When the earthquake struck, a cabinet in my office fell down. I was holding on to my computer, which was also falling down. In a way you get used to earthquakes but to be true, it is always scary. I was frightened. My son was on the job and my wife is looking after her mother so they were at home.

In such a situation, you always check if the communication is working right. I was at my computer so I thought let me see if it is working or not. Our walls were shaking and it was frightening.

My walls were shaking for a full three minutes. I typed out a message to Mahesh because I know he responds very fast. I wrote soon after 2.46 pm, "Extremely huge earthquake in Tokyo right now. I am safe." I knew he will pass it on to family. Everybody in my family got back to me and I told them through e-mail or cell phone that I was safe.


Image: The Bhatt residence after the quake struck off Japan

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'There was panic buying for the first time'

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It was very interesting to note what I saw from my window -- in surrounding buildings, everybody was coming out. All of them were wearing fireproof jackets and helmets.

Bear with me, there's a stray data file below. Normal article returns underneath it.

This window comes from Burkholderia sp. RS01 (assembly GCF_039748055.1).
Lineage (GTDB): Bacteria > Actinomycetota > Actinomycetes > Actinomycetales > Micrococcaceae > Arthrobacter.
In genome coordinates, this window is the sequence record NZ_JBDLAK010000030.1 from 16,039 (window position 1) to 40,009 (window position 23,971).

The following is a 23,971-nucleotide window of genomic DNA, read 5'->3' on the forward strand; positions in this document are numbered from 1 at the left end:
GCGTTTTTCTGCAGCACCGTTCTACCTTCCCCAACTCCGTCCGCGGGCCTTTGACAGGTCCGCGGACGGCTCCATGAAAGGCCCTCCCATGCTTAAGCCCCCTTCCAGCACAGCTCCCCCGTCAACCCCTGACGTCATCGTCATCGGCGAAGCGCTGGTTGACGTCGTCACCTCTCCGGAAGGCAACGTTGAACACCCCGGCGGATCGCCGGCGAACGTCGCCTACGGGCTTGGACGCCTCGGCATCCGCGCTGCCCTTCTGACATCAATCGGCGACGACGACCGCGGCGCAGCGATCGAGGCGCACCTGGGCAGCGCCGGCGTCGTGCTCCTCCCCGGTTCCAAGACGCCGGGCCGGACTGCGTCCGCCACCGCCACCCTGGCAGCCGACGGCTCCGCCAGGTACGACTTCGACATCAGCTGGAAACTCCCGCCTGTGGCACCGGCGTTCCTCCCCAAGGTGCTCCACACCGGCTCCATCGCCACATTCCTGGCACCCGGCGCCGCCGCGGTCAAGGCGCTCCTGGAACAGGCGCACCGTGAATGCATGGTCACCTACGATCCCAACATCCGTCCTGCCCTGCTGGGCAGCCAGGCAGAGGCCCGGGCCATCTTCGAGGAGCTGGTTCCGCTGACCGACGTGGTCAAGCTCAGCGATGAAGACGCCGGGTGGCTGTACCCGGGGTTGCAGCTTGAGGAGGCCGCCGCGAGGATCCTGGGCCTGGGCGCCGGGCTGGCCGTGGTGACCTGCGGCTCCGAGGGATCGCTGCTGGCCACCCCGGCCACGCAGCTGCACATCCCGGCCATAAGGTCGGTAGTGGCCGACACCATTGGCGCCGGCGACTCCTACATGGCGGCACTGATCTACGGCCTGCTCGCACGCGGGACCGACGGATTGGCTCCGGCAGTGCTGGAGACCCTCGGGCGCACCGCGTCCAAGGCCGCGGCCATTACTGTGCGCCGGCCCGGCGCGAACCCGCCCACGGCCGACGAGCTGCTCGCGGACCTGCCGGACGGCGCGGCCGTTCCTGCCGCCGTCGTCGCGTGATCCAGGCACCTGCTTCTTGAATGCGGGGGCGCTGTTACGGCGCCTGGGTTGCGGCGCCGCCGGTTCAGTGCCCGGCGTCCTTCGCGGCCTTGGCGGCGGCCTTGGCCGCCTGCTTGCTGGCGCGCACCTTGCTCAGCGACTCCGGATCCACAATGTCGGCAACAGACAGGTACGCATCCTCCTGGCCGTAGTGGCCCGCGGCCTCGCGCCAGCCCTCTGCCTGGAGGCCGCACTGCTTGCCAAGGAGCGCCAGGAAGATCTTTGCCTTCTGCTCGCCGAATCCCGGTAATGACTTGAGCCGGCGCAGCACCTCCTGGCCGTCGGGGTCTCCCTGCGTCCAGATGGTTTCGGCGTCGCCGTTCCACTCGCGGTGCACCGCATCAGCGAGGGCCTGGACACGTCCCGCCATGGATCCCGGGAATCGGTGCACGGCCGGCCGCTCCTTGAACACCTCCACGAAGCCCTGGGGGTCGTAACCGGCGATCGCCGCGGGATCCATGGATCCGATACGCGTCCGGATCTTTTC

They are all used to earthquakes, so they keep the gear in offices. Then we got news about Fukushima and the devastation over there. Initially the news came that the earthquake wa less than 8.9 in intensity. But we thought it can't be so, it must be more.

Tokyo's quake measured 6.8 on the Richter scale. In Fukushima they got a tsunami warning, so everybody was excited, and everybody was also scared.

The first thing everyone does is to reach out to family. Tragedy brings a family closer. We check if everybody is okay.

The next thing the Japanese do is to show that they are not panicking. They go out and buy supplies like batteries, transistor radios, instant food or water supplies. Gas, water and electricity are lifelines in such times.

Normally, everybody cuts down consumption. Even though Tokyo's earthquake was 6.8, only six people died and 90-plus were injured. This was because of strict standards of building design. 

The people are more educated about earthquakes. The only disturbing thing was that people were buying groceries and other supplies in panic. So finally there was a shortage of supplies. Everybody was rushing out to buy and stockpile. I have never seen such scenes in the last 40 years where the store shelves were empty. That was a surprising moment for me. As it had happened in Russia after the collapse of the Soviet Union, it happened here, there was nothing available in the stores.